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Good/Bad Business Models

Today @GiordMarco96 mentioned in a comment ValueSERP.

Lets take them as an example for explaining the difference between a ‘good business model’ from one that is not so good.

ValueSERP’s Offer

ValueSERP provides scraped Google results. It’s a wrapper around Google’s Search Engine.

You send the request to ValueSERP, you get the Google results for that query in a nicely formatted JSON. No proxies, no limits, no blocks, no parsing. You send the query, you get the result. That’s the value they provide.


And there’s definitely demand. The economy is highly data driven nowadays. Everything relies on data. From marketing to ML model training. Data is everywhere.

So, lots of demand… Sounds like a good business model, right?


Lets dive into what’s not so hot.


ValueSERP’s offer depends wholly on Google. Google could change at any time.

Example: Tomorrow, you need to be logged in to perform a search and you are limited to a certain amount of searches per day. ValueSERP would have to own tens of thousands of Google accounts to keep providing their service.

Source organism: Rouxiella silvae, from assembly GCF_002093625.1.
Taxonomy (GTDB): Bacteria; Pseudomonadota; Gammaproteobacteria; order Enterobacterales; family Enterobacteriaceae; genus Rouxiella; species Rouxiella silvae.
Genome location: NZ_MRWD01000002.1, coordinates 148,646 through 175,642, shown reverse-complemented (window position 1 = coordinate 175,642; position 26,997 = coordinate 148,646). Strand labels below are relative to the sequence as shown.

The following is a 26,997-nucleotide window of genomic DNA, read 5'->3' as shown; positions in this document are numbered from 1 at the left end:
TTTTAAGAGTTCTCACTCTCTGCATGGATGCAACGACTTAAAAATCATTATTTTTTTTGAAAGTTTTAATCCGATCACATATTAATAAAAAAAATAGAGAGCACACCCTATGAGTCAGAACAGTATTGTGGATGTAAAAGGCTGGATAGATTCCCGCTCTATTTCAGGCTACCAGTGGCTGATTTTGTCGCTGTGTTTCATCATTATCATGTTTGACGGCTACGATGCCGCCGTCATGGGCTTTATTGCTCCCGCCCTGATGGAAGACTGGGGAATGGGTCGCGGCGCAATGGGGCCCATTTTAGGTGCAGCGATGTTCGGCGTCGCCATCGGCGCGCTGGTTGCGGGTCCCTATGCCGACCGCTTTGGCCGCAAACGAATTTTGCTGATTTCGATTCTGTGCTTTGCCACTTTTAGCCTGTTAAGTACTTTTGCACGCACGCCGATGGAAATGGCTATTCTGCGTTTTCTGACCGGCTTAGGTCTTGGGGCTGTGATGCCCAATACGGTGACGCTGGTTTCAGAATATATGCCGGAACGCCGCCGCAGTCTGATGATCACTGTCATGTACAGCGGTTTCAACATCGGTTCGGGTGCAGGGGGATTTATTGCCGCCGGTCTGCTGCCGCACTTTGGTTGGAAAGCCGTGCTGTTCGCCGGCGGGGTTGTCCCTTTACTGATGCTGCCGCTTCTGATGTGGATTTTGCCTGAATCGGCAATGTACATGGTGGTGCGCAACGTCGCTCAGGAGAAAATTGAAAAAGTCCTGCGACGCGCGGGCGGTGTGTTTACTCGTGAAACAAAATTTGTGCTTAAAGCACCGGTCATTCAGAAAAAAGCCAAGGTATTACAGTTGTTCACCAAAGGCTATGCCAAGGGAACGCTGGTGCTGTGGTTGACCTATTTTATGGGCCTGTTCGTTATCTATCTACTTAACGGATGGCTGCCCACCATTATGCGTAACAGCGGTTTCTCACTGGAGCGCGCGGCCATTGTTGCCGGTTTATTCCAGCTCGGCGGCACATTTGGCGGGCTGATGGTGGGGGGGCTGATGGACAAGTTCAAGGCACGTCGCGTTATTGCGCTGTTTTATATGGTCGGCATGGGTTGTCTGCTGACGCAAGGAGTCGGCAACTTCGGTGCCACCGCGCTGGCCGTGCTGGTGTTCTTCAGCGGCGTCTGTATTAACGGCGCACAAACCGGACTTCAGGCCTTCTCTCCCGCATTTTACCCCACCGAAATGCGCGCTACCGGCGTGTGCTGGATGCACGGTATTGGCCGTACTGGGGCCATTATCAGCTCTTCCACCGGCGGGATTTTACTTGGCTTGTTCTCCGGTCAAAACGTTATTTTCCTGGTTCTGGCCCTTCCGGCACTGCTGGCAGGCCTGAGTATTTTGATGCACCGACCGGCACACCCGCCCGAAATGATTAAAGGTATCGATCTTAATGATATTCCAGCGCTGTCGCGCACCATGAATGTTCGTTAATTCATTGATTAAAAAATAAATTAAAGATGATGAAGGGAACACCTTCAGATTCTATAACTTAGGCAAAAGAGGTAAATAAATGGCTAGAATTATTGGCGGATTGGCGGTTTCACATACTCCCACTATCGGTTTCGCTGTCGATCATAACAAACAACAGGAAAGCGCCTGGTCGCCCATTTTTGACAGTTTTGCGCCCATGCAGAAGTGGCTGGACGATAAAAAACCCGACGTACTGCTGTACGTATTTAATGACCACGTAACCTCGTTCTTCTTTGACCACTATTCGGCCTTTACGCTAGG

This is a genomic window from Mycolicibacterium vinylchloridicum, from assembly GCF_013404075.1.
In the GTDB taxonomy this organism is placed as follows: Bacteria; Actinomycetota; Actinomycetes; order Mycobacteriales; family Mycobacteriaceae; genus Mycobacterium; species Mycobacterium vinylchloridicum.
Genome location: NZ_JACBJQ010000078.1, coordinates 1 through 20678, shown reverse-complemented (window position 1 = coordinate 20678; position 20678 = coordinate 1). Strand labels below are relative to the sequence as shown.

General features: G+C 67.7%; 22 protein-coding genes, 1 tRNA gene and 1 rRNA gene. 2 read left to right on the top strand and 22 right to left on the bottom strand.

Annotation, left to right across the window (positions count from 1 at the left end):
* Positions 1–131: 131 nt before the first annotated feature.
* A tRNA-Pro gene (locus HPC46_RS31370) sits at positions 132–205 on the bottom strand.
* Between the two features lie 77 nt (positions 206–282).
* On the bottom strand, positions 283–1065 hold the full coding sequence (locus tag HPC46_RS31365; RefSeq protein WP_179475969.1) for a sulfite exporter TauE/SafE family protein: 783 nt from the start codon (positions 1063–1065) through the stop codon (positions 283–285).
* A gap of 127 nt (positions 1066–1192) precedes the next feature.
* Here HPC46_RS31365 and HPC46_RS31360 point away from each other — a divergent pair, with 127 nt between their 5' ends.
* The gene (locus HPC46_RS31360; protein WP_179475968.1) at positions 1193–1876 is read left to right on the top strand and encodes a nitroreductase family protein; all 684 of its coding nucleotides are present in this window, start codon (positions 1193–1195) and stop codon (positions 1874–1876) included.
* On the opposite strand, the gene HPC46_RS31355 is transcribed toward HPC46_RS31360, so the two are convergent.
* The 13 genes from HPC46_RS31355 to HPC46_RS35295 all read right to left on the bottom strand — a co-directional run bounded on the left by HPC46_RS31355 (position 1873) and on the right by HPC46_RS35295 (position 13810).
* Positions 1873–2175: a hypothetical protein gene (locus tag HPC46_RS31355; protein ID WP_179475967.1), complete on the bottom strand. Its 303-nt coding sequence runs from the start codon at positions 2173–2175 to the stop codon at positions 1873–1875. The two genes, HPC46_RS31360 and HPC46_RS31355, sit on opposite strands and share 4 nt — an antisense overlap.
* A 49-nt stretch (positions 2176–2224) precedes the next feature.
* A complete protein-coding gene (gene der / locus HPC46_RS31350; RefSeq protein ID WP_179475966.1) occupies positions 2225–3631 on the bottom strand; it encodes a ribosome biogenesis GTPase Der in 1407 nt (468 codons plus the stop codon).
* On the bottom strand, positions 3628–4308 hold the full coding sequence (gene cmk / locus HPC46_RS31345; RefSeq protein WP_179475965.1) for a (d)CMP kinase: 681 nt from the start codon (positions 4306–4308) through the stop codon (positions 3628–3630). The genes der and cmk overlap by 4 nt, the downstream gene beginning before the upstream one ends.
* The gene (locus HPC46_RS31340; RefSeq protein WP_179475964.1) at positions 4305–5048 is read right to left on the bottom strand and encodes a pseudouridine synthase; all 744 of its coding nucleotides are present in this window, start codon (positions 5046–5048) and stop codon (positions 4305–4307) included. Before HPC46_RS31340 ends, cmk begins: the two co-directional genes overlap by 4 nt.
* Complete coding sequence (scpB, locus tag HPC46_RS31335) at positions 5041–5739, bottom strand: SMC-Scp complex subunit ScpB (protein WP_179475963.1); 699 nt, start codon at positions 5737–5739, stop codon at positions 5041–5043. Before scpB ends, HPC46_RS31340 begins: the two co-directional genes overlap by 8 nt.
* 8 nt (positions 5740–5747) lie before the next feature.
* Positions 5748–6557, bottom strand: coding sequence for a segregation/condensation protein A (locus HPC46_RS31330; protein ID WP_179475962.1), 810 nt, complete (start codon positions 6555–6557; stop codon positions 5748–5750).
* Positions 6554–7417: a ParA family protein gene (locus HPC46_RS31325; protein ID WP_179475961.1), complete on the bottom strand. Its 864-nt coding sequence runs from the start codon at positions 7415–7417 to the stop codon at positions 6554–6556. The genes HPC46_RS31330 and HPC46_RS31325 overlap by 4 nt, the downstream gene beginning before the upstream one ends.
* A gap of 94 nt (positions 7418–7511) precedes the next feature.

In short: One change from Google and their business is history. The opposite of control.

Thin Margins

This goes hand in hand with the next point.

The margins are thin. You have to pay a lot for proxies to scrape at scale. You can only scrape a certain amount of results every day from each proxy, before it gets blocked. Thus there’s a baseline of what you can do per proxy. So your leverage is kind of limited here.

Simple math: Client pays $1 per result, you can do 10 results per proxy, so you are limited to $9 profit per proxy and day. No way to increase that.

The margins are thin already. If you could only determine your profit…


Their offer isn’t special. You can copy&paste your own scraper, you could even just ask ChatGPT doing it ๐Ÿ˜‚.

When everybody could be a competitor, and the offers doesn’t differ, you are competing on a price level.

You know how this ends. You and your competitors will lower the prices until there’s just enough left to keep the lights on.

Remember: You are competing on a price level, not on a value level. Which is never good.

So even if there’s high demand, you can’t operate your business well because of the previous ‘limitations’.

Your business should always compete on a value level (providing value others don’t/can’t), not on a price level.

Hint: You might see those patterns also in affiliate marketing, both in SEO and with paid ads.

Btw, this doesn’t mean their business isn’t running well currently. Just means you could do better ๐Ÿ˜‡

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